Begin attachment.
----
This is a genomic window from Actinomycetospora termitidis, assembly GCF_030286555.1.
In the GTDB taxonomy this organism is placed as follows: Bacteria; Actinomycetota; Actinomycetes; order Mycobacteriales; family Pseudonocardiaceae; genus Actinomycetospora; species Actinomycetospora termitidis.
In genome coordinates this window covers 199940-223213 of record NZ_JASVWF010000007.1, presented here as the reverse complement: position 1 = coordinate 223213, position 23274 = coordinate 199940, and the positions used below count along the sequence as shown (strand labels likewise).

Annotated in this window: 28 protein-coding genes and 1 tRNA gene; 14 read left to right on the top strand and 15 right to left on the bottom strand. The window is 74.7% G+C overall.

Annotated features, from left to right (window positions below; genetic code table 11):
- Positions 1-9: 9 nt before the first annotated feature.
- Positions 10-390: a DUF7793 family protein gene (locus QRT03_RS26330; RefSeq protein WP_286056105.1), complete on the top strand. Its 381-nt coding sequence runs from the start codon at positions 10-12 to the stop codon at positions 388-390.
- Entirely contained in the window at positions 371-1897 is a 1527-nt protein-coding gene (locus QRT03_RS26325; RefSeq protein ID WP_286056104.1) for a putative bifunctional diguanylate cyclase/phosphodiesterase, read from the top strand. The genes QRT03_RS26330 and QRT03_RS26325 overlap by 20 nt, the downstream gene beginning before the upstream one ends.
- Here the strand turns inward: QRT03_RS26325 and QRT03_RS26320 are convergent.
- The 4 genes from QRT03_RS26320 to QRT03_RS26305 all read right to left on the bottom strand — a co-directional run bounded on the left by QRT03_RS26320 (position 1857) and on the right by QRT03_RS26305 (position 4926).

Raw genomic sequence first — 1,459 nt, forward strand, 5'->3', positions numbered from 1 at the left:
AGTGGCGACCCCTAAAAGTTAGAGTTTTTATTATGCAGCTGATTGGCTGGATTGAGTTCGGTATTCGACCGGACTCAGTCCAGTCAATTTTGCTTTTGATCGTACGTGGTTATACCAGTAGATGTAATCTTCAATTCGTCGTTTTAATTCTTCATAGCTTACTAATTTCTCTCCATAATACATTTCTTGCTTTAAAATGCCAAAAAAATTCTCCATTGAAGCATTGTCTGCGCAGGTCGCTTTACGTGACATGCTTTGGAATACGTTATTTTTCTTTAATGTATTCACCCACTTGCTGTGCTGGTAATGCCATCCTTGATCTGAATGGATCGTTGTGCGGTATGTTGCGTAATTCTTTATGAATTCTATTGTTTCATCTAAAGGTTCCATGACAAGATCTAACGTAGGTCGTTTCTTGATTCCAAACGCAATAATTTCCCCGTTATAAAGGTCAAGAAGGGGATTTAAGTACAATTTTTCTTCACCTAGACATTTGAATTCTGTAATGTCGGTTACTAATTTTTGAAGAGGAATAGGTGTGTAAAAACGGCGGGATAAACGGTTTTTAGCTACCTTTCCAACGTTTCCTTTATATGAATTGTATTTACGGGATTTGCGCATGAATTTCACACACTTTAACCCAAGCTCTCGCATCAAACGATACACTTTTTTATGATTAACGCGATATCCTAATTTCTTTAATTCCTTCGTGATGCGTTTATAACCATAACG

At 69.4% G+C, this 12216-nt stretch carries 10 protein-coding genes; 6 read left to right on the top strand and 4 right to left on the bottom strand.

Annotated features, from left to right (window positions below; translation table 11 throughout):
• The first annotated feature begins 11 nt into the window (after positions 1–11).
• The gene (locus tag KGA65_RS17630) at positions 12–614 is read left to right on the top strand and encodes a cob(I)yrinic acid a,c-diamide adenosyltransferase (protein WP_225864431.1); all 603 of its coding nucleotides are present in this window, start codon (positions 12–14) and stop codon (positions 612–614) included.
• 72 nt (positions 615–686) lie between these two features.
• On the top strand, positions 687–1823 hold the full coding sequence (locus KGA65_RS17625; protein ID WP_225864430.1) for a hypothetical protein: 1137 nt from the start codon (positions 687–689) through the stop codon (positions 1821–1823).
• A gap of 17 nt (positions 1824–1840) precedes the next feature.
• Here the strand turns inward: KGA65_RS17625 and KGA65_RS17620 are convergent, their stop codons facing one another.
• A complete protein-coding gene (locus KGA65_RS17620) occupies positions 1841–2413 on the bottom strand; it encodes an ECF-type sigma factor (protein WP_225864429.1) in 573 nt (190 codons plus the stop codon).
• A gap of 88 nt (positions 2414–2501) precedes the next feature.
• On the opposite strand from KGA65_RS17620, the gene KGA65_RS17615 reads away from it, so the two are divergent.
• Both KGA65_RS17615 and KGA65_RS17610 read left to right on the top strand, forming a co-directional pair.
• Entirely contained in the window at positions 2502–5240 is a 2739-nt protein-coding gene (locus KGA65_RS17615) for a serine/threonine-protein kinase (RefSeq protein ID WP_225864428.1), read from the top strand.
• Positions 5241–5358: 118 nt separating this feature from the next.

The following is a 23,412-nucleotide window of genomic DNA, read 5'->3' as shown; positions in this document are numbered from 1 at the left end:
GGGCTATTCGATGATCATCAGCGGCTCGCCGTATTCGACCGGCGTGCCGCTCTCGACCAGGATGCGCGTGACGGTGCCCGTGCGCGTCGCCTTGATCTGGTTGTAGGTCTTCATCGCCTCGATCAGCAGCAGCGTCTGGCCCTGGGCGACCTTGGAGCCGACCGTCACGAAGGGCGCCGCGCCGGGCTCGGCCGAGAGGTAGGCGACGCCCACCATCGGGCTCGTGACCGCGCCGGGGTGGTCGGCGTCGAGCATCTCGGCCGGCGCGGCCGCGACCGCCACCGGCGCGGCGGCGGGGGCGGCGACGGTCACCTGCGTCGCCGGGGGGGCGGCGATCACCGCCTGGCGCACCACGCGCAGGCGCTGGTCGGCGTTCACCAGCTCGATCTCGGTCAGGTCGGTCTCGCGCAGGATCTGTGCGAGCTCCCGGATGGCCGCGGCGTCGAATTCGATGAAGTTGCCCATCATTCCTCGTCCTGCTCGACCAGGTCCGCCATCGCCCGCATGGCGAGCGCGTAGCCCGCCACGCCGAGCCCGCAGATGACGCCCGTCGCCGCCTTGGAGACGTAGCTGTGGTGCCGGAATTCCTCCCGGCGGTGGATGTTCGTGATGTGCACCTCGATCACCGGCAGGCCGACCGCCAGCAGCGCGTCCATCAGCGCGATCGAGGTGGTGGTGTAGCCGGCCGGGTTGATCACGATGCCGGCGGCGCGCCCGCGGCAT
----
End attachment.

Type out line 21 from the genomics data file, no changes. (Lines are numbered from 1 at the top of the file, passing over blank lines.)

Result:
• A complete protein-coding gene (locus KGA65_RS17620) occupies positions 1841–2413 on the bottom strand; it encodes an ECF-type sigma factor (protein WP_225864429.1) in 573 nt (190 codons plus the stop codon).